- The extra time we spend second-guessing and explaining ourselves because we’re worried someone will take what we’re saying the wrong way;
- The time we spend crafting a treading-on-eggshells email to a customer or colleague or skirting around an issue;
- The things that really need to be said that we avoid saying completely because we’re desperate not to offend, or can’t stand upsetting others (the relationship is too fragile to take it);
- The energy we waste worrying about how we sounded or looked, or what people thought of us (whether or not anyone cared);
- The work we lose (in terms of time and quality) to distraction frustration, disappointment, heartache, and hurt when trust breaks down;
- The opportunities lost because we (or they) couldn’t listen or properly consider an idea because of the (noisy) emotional elephants in the room;
- The energy loss that comes with dreading the next conversation / message / arrival at the office;
- The knock-on damage to our health and other relationships (we’re snappy, distracted, less generous) that emotional stresses cause;
- The small problems that grow way out of proportion to their importance because un- or mishandled as a result of emotional avoidance;
- The decisions that get left unmade because they touch on painful issues.
Emotional friction has causes on both sides of any relationship (in intentions, words and actions, and how they’re perceived), and it usually needs teamwork to solve and avoid it.
So what, Sharky?
- Recognising emotional friction – in yourself and others – is the first step in being able to address and minimise it.
- Once you’re aware of the negative impact of emotional friction, you’ll learn to see it coming – to spot energy drainers, time-wasters, unpleasant customers as they enter your life – and politely say ‘no thanks’ at the door, because they’re not worth it.
- You’ll also better understand the value of enthusiasm, a positive attitude and healthy sensitivity to others (as opposed to technical skills) when you’re hiring or building partnerships.
- When emotional friction is bringing you to a standstill, recognising the emotional component (yours and theirs) can help you separate the problem from your feelings about the problem, taking out some of the heat making it easier to see a way forward. Talking about how your’re feeling can help.
- Understanding how vulnerable we are to emotional friction forces us to talk about it in our team, and be explicit about the culture we hope to build, and how we hope to get there – and to acknowledge that this takes a long time.
- Seeing the waste that emotional friction causes pushes us to be more direct in our communication, speaking frankly and cutting problems off early rather than living with the ongoing friction for months or years.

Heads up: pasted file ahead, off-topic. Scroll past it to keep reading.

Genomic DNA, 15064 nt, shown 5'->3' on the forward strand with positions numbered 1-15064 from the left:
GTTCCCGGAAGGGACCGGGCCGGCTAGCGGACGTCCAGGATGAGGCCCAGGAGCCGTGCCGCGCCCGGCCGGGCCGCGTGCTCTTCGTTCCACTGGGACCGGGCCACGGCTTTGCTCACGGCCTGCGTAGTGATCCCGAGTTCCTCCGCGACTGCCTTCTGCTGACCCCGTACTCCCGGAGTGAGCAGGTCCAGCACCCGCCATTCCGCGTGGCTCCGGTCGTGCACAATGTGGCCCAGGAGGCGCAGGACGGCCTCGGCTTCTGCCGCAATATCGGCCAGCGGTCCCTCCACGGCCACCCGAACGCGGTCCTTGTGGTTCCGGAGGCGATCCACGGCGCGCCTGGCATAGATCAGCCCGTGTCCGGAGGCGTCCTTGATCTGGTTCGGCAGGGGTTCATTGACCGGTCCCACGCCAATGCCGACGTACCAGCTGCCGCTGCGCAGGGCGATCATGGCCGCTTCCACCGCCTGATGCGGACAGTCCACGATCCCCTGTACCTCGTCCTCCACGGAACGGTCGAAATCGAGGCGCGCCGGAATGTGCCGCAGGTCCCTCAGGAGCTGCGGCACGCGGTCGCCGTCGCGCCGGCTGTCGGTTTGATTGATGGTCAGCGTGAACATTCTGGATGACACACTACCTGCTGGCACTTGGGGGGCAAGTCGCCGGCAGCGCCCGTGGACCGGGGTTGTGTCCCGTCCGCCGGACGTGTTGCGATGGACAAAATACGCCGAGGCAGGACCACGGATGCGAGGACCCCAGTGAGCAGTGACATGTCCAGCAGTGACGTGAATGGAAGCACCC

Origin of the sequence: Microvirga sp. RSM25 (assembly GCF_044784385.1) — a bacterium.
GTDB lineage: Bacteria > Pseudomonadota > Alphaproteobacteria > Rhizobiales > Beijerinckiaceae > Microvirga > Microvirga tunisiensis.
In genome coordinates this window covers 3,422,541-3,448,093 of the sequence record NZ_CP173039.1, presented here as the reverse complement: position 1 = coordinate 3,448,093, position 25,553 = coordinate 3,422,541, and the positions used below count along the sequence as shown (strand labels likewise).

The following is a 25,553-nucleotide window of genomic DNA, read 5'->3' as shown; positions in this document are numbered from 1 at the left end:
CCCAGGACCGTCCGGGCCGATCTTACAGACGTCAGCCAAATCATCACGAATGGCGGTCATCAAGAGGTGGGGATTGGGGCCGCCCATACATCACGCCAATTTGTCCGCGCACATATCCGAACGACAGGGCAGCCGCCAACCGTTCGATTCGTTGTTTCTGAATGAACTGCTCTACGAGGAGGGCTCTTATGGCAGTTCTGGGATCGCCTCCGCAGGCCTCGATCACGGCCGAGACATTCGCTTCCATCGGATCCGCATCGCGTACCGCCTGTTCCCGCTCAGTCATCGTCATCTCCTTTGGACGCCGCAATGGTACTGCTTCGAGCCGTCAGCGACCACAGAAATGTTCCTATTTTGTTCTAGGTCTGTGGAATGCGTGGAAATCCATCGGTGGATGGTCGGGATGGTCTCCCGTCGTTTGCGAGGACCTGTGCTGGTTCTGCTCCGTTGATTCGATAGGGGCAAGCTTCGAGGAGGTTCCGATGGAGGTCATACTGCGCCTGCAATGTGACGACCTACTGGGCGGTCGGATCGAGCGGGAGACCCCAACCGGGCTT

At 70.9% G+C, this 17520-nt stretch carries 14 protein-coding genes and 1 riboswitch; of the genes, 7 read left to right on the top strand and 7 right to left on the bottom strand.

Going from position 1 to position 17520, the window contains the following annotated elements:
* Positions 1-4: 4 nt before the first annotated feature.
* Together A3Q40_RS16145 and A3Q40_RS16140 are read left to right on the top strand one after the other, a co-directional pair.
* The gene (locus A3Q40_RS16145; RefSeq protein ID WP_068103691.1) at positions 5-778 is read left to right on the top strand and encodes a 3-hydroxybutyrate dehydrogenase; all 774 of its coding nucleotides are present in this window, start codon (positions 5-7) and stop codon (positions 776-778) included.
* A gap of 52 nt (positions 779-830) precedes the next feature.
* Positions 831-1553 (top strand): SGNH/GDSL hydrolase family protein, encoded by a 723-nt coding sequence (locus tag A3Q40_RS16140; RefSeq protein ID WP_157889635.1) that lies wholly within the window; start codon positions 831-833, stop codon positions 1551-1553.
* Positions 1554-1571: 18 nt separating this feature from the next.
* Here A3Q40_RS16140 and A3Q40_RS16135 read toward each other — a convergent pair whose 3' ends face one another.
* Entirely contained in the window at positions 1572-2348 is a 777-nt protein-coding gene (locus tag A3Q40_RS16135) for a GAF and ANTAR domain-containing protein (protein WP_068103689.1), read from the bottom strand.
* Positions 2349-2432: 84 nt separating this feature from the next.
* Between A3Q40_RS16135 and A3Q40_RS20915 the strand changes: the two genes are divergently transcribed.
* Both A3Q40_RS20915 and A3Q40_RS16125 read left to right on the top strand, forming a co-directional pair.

- Understanding the importance of how people (you!) feel eliminates any last excuses for sloppiness or rushed-thoughtlessness in the name of ‘busy-ness’ or ‘being professional’ and motivates you to invest in slack.
This post is a sketch of a way of thinking about how problems work, and what we need to do to make our solutions (“the change we seek to make”) effective. It’s bit abstract – I’ll share a more concrete illustration in a later post.
We often talk about interesting problems as if they’re discrete units:
- How can I keep my family healthy?
- How can we split the atom?
- How can we help more children learn to read?
But all interesting problems really consist of little clusters or bundles (or networked systems) of problems – we just can’t always see what the problem-network looks like until we’ve spent some time working in it.
We can work our way down the problem hierarchy, reducing complexity as we ask smaller (and usually more easily solvable) problems.
Example theoretical problem:
How can I keep my family healthy?
What is a healthy diet? How can I make sure my family has access to it? How can I make sure that they eat it? What foods do they need to avoid, and how can I make sure they do?
What’s a healthy level of exercise?
What about emotional health?
In lots of cases, the sub-problems have sub-problems… and so-on.
We can also work our way further out too, from micro-problems to macro – for example, “How can I help other families to live healthier lifestyles?”
So we end up with a multi-layered set of nested-problems – ‘the onion’. And effective solutions will mirror this structure of solutions-within-solutions, with each layer creating the necessary conditions for the layers within it – more on this in an upcoming post.
*see also: the wrapper